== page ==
Soon, Liandri discovered that the public matches were their most profitable enterprise. The professional league was formed - a cabal of the most violent and skilled warriors in known space, selected to fight in a grand tournament...
The original 1999 Unreal Tournament has been a favourite game of mine since I picked up a copy of its "Game of the Year" edition in Toys 'R' Us for £10 - that is to say, for a very long time. As a kid, I was unaware of the fierce rivalry between fans of UT and Quake III as to which game deserved the deathmatch crown; I'm not sure I've ever played UT online.
For me, it was the single-player that mattered - ironic, given the intense multiplayer focus of the game's design. As with Quake III, the solo portion of UT is not prioritised. A thin plot is used to link together a series of arena battles against AI bots, as one bout of grisly bloodsport follows another.
Suprisingly, the worldbuilding and background detail in UT, a game essentially without a story, is for me one of its best and most fascinating aspects. With only Unreal to build upon, the game summons up an engaging, half-glimpsed world using only one cutscene, flavour text, and the design of its maps. That this world is never explored properly only serves to make it more tantalising. How can this work?
The very memorable opening cutscene, in which the camera looms around a dystopian cityscape, establishes precious few details about the game's fiction, which is set in 2341, "fifty years since the founding of deathmatch." The tournament is established as a joint effort between the Liandri Mining Corporation and the New Earth Government, two apparently malevolent spacefaring institutions. Originally intended to vent the aggression of offworld miners, the tournament becomes a hugely profitable exercise, with its professional league set up for "the most violent and skilled warriors in known space".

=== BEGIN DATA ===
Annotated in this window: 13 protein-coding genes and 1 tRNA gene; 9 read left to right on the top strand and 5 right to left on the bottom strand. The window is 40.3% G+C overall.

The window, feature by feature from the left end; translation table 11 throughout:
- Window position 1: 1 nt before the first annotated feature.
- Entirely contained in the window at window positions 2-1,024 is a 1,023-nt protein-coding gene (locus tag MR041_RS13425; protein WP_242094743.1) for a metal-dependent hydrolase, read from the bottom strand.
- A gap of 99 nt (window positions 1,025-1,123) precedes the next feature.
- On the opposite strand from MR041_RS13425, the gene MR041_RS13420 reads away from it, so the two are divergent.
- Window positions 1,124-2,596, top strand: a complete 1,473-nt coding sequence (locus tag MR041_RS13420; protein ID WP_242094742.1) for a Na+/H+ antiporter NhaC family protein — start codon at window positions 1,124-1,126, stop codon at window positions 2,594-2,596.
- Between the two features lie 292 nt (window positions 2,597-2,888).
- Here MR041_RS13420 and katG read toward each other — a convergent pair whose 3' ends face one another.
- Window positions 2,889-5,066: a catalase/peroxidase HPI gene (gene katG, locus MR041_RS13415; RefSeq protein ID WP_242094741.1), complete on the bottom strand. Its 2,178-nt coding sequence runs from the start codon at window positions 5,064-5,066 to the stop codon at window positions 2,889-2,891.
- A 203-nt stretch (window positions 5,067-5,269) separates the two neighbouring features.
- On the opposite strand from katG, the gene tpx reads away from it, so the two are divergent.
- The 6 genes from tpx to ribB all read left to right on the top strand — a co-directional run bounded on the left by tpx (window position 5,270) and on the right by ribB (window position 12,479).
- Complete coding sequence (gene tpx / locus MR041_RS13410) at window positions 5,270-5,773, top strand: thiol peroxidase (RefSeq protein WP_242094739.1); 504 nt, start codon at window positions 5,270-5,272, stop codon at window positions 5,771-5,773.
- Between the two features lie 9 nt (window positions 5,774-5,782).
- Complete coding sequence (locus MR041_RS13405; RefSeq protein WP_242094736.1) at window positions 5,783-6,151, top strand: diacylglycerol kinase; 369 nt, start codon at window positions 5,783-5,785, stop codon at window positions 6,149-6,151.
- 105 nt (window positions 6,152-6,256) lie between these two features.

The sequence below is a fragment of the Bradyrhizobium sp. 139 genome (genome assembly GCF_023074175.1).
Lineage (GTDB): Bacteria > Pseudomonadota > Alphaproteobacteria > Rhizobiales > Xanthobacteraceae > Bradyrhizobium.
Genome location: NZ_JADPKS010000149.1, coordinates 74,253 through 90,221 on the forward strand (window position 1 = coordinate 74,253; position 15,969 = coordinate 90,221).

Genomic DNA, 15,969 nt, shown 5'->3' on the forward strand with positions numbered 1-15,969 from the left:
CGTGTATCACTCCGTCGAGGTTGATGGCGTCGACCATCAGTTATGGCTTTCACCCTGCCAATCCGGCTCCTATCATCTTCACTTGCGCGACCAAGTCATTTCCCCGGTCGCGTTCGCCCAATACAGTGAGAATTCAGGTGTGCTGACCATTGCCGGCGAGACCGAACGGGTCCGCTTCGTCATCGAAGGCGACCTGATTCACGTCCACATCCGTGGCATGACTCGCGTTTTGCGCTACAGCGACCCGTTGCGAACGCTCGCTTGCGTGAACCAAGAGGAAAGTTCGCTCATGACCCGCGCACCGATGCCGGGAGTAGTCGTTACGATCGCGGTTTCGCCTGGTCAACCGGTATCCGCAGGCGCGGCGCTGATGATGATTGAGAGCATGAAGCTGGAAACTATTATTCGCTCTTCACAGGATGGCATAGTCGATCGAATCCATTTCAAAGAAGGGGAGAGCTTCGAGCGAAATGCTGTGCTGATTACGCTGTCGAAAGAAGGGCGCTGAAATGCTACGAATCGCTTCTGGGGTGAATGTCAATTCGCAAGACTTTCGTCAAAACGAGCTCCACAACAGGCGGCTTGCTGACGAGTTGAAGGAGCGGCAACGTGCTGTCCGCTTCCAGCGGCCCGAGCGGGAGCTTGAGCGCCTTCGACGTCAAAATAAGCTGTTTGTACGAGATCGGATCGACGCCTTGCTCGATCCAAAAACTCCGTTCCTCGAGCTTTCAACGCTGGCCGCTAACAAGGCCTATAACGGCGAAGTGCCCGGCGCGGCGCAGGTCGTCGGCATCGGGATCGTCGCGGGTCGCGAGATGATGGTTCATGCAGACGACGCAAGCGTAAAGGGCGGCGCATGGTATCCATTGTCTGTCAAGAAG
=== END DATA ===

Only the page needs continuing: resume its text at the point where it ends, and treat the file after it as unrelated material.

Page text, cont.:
While this is much more detailed than the intro to Quake III for example, it's still quite bare-bones. What UT does wonderfully is to use its flavour text for tournament competitors and arenas, as well as the design for those environments, to subtly build upon the intro. Naturally, the flavour text is non-essential - this isn't Baldur's Gate - but it's very rewarding to read.
Only by reading the text can a player learn that the hugely varied arenas in the game are variously custom built, purchased by Liandri, or even retrofitted mining facilities already owned by the corporation. The mysterious Jerl Liandri justifies his purchase of Sesmar, an Egyptian tomb complex, for tournament use by re-affirming his commitment to "cultural events". Members of the competing teams include vengeful alien Skaarj warriors, civilian victims of mind-control experiments, and vicious prototype androids.
The variety and quality of maps for UT rival that of any multiplayer shooter, and it's in part due to the game's specific fiction. Liandri and the NEG want unusual locations for their profitable bloodsport, as the flavour text for each map explains. High Speed is a retrofitted 200mph train, while Ocean Floor is a deep-sea research base saved from bankruptcy - only to become a novelty tournament arena. Other locations include an experimental orbital reactor, a recreation of World War II's Operation Overlord, and Deck 16 of "the largest space-faring vehicle ever built."
Both the design of these maps and their carefully-crafted flavour text create the impression of an intriguing world within which UT is set. The corrupt Liandri and NEG, their various malicious experiments, the Human-Skaarj Wars, and violent incidents on a dozen colonised worlds make for a far better backdrop than the hand-waving of the likes of Quake III.
This half-glimpsed universe is, for me, an enduring draw which brings me back to UT after almost two decades. It's a shame that no subsequent game has drawn more deeply on this rich resource - but then again, that's also a part of the charm.